Top positive review
32 people found this helpful
My new standard architecture framework
on February 6, 2012
I want to start by countering the negative review that is currently viewed as the most helpful here on Amazon. The reviewer did not like that the book did not seem to address most directly what would be needed by "project managers, team leads and most importantly developers."
I'm going to suggest that the reviewer started reading the book with a preconceived notion of what a software architect is, and what software architecture is about. It's no surprise. I'm reading several books on software architecture; all of them confront and try to address what might be a common definition, given that there are so many ambiguous definitions throughout the world.
The authors of this book make clear that ALL of the stakeholders in a software project must be appropriately addressed. That's a huge challenge! From business executives to analysts to even project managers, team leads, and developer, all of them must share a common understanding of the entire system and what will be changed. If the architect is primarily thinking about how to communicate with the development team, then that architect should have her title changed to development lead or chief engineer.
It was by reading this book for the main purpose of understanding what a software architect really is responsible for, that I can now easily distinguish the software architect role from other roles. The responsibility is to everybody that has a material interest in the project.
And how can one possibly communicate appropriately to people whose interest and technical acumen will range as wide as is possible throughout a business? That's exactly what this book explain precisely how to do, in a way that will make sense to the developers, the project managers, the executives, the project managers, the operations staff, the security team... everyone.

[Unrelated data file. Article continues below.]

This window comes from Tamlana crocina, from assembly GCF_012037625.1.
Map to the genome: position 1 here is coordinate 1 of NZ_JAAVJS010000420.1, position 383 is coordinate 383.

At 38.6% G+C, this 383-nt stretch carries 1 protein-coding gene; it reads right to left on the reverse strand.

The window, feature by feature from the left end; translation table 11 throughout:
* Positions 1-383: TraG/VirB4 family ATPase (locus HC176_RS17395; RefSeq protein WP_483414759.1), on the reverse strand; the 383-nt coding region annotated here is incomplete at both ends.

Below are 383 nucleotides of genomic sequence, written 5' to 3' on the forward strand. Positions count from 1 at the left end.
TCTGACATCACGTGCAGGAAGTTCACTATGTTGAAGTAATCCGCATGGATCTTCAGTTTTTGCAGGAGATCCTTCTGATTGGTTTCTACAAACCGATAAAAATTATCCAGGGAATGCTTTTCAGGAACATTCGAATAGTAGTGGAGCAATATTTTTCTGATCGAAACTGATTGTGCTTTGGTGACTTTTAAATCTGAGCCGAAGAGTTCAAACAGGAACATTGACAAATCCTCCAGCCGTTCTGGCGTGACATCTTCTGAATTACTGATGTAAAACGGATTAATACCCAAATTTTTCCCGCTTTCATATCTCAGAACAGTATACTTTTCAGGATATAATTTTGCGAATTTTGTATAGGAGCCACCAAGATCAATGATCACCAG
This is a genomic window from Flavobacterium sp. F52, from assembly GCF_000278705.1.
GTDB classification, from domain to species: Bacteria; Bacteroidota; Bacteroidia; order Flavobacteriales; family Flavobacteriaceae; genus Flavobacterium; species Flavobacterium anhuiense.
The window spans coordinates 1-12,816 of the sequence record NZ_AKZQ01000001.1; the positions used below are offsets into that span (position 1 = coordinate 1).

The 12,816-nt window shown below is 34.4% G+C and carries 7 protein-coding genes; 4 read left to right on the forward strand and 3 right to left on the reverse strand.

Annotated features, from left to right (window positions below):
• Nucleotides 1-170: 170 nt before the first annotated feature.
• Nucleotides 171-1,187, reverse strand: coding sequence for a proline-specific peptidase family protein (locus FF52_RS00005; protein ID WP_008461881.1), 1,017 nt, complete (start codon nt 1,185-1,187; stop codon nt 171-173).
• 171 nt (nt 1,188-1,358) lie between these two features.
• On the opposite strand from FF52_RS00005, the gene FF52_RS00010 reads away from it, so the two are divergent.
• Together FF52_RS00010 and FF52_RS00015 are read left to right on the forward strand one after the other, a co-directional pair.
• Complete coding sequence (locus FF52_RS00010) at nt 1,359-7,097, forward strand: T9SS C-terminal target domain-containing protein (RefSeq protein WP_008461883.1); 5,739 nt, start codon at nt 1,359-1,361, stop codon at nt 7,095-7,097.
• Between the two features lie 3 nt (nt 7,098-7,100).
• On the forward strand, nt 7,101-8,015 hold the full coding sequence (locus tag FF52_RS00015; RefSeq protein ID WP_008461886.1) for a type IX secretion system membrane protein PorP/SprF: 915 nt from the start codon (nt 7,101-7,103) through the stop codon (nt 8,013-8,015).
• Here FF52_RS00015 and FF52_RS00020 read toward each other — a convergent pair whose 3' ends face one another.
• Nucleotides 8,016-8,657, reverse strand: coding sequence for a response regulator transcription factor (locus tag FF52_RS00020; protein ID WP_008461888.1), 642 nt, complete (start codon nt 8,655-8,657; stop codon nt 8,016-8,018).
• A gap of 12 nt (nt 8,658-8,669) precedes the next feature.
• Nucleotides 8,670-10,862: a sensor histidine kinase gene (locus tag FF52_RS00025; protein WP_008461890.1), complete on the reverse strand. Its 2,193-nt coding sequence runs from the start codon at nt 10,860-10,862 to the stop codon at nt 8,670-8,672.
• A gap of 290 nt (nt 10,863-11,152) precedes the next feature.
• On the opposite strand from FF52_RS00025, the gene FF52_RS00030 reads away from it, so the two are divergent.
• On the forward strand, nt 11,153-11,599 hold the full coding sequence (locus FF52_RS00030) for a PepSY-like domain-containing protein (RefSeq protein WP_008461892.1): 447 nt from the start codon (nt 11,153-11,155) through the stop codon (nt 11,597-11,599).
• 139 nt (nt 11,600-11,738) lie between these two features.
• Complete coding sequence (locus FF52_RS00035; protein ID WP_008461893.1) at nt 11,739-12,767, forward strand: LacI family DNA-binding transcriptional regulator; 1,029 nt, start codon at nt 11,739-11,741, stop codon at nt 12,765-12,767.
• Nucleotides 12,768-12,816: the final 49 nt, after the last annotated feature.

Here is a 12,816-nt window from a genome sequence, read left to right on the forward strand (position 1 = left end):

It does not (nor does it claim to) teach how to apply software development design patterns to construct a component, nor how to correlate a sequence diagram of a system with its structural diagram, or any of the other concerns that are probably best left to the development leads.
It does, however, consistently encourage and recommends strategies and tactics for keeping the level of abstraction at the right level for the stakeholders to which you are attempting to share that one software system solution. Architecture is not about the world of details (where developers live) -- it's about the world of models which, as a necessity, must remove details that are not necessary for all stakeholders. The model must be correct, but it must also be shared by all. That's the responsibility of the architect.
This book is definitely worth reading if you already believe that software architecture is your field, and feel overwhelmed at trying to grasp the scope of your responsibilities and the ever-changing nature of what an architect's value should be. It has a permanent place on my bookshelf, and I'll be referring to it quite often over my career.